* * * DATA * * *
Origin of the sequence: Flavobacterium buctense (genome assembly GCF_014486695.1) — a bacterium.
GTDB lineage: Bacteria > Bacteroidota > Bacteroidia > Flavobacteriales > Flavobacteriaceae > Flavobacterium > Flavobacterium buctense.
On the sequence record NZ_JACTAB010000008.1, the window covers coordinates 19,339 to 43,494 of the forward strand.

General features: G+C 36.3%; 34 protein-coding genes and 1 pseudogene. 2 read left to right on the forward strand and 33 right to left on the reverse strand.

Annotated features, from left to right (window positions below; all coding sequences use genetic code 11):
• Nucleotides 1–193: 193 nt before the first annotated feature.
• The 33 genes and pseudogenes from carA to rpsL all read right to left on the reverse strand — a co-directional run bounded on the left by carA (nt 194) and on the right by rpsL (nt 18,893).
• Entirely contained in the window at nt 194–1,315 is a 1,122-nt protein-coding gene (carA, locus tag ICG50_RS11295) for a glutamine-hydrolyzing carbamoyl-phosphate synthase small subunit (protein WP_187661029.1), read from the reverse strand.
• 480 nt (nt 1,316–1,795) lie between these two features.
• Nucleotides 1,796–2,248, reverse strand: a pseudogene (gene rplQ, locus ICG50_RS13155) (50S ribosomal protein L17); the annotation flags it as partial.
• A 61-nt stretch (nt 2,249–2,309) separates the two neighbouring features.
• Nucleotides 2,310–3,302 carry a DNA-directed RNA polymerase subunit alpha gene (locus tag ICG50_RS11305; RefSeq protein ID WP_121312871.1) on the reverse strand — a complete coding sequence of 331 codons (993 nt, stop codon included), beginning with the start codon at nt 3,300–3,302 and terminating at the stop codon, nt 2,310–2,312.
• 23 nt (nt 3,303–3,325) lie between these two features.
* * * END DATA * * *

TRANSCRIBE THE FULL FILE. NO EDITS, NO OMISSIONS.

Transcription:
Origin of the sequence: Flavobacterium buctense (genome assembly GCF_014486695.1) — a bacterium.
GTDB lineage: Bacteria > Bacteroidota > Bacteroidia > Flavobacteriales > Flavobacteriaceae > Flavobacterium > Flavobacterium buctense.
On the sequence record NZ_JACTAB010000008.1, the window covers coordinates 19,339 to 43,494 of the forward strand.

General features: G+C 36.3%; 34 protein-coding genes and 1 pseudogene. 2 read left to right on the forward strand and 33 right to left on the reverse strand.

Annotated features, from left to right (window positions below; all coding sequences use genetic code 11):
• Nucleotides 1–193: 193 nt before the first annotated feature.
• The 33 genes and pseudogenes from carA to rpsL all read right to left on the reverse strand — a co-directional run bounded on the left by carA (nt 194) and on the right by rpsL (nt 18,893).
• Entirely contained in the window at nt 194–1,315 is a 1,122-nt protein-coding gene (carA, locus tag ICG50_RS11295) for a glutamine-hydrolyzing carbamoyl-phosphate synthase small subunit (protein WP_187661029.1), read from the reverse strand.
• 480 nt (nt 1,316–1,795) lie between these two features.
• Nucleotides 1,796–2,248, reverse strand: a pseudogene (gene rplQ, locus ICG50_RS13155) (50S ribosomal protein L17); the annotation flags it as partial.
• A 61-nt stretch (nt 2,249–2,309) separates the two neighbouring features.
• Nucleotides 2,310–3,302 carry a DNA-directed RNA polymerase subunit alpha gene (locus tag ICG50_RS11305; RefSeq protein ID WP_121312871.1) on the reverse strand — a complete coding sequence of 331 codons (993 nt, stop codon included), beginning with the start codon at nt 3,300–3,302 and terminating at the stop codon, nt 2,310–2,312.
• 23 nt (nt 3,303–3,325) lie between these two features.